By Roshan Nebhrajani for The New Tropic
Marcus Blake is Miami’s ultimate renaissance man. He’s an artist, a painter, an event organizer, poet, musician, and a writer. You’ve probably encountered his art in some form without realizing it.
A master of subtlety, Blake’s work can be found on t-shirts, in magazines, and most recently all over the walls of Little Haiti and Little River. He’s previously worked as a fashion designer and even started his own clothing line. He then moved on to performance art, hosting the beloved “The Imperial” open-mic night at the popular, and now closed The Vagabond and The Stage.
Blake’s most recent project brings color to the walls of Little Haiti and Little River. His vibrant, geometric pieces can be found boldly wrapping full walls, or peeking out of small corridors and alleyways. We learned a little more about Blake and what inspires his many talents.
How did you get started as an artist?
I was born in Jamaica and I moved to Miami when I was about 8 years old. As I got older, I started off by working in fashion. I designed a clothing line and I was a fashion designer for the South Beach Times. I started to write and paint on the clothes, not really thinking that I was an artist.
I got more and more into poetry and switched from fashion and got into writing. I hosted my own open-mic night between The Vagabond and The Stage, and I did that for about 8 years until they closed down. Then I was ready for a transition, so that’s when I really got into painting.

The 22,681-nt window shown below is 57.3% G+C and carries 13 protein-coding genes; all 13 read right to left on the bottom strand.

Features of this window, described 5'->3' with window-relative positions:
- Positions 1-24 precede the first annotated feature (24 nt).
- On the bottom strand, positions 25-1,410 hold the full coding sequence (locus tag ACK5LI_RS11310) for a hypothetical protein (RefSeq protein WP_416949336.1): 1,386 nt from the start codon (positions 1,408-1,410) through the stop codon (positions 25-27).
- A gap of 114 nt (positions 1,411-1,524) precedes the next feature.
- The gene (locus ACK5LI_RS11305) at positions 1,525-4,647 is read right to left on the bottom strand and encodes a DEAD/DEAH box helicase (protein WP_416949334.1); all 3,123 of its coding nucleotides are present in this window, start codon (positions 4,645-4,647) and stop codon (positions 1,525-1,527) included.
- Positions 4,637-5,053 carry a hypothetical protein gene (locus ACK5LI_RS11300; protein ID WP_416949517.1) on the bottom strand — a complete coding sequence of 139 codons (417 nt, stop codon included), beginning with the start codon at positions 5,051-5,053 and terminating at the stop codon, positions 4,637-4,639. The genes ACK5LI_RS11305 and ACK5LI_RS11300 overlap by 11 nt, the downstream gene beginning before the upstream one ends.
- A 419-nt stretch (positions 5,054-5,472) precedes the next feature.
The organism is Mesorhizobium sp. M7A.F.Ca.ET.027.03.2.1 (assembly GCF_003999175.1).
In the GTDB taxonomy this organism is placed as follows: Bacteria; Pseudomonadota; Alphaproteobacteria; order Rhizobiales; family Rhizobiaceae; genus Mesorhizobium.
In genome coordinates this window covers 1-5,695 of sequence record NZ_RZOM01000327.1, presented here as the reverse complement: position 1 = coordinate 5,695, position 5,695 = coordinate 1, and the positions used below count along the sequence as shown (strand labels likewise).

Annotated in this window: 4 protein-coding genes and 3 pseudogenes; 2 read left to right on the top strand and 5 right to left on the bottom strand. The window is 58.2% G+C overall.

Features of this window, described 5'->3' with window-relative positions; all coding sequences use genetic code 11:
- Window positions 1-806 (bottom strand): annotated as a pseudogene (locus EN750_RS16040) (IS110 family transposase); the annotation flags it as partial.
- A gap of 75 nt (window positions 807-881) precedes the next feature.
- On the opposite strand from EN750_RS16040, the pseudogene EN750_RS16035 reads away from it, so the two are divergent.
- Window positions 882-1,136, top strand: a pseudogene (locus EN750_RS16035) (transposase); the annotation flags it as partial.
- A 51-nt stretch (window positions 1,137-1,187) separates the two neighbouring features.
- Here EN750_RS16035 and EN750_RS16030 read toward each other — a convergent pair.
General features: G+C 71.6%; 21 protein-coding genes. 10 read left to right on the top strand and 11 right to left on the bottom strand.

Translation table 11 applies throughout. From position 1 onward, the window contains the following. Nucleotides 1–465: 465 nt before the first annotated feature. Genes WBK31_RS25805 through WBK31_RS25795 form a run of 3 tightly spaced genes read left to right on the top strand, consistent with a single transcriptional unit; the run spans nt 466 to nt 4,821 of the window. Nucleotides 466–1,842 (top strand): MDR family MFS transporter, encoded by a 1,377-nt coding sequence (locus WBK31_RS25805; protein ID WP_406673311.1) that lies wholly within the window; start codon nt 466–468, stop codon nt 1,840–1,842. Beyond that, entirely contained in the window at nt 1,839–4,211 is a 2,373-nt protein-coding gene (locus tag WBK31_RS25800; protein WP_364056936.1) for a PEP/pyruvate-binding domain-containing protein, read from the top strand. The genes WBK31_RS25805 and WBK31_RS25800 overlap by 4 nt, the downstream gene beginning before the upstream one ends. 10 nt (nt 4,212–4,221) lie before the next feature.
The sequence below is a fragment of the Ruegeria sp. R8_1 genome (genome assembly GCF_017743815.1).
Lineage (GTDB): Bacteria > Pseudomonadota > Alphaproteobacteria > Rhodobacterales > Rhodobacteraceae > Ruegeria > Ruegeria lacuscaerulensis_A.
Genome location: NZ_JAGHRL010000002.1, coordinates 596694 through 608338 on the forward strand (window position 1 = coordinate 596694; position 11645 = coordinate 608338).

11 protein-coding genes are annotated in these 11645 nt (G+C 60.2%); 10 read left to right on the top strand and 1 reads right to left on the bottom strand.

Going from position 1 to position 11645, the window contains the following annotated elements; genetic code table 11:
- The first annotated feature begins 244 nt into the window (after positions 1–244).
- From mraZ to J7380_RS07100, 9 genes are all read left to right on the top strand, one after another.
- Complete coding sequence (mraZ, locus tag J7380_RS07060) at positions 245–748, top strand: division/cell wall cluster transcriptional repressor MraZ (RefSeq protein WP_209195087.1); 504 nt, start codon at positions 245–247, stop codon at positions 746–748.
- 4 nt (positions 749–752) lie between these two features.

But in between all of these things, I never completely stopped the others. While I was designing, I was still writing. And while I’m painting, I’m still doing other things. For example, last night I did an avant garde play at Inhale Miami. So, I don’t work in just one medium.
How do you describe your current work?
I call it “tapenology.” It always starts the same way — you have to prepare the surface of the building and shave away the air pockets. I won’t tell you the whole process, but basically the colors underneath are all spray paint, and the geometric patterns are all made with tape.
It was just something I felt like I had to create. and I’ve always done it in some form. I just decided to finally take it to the streets last December.
The first one I did is actually not there anymore. It was on 71st St. and NE 2nd Ave, but the building just got painted over. The second one is on NE 2nd Ave. as well. It’s on a gas station on 76th St. That one is totally different from the stuff I’m making now. It’s not painted underneath.
Though they look similar, each piece is personal and the art evolves over time.With each piece I make, I learn things. I think it’s like a high form of meditation. That’s why the art looks very geometric, like I’m in a clear mind frame.
It takes about 6-7 hours to do the taping. Just the first section of the last one that I did took almost 9 hours to tape down, then an additional 3-4 hours to paint. It’s like a full time job. I wake up, drink my coffee, leave by 7 a.m., and then I work for 7–12 hours straight.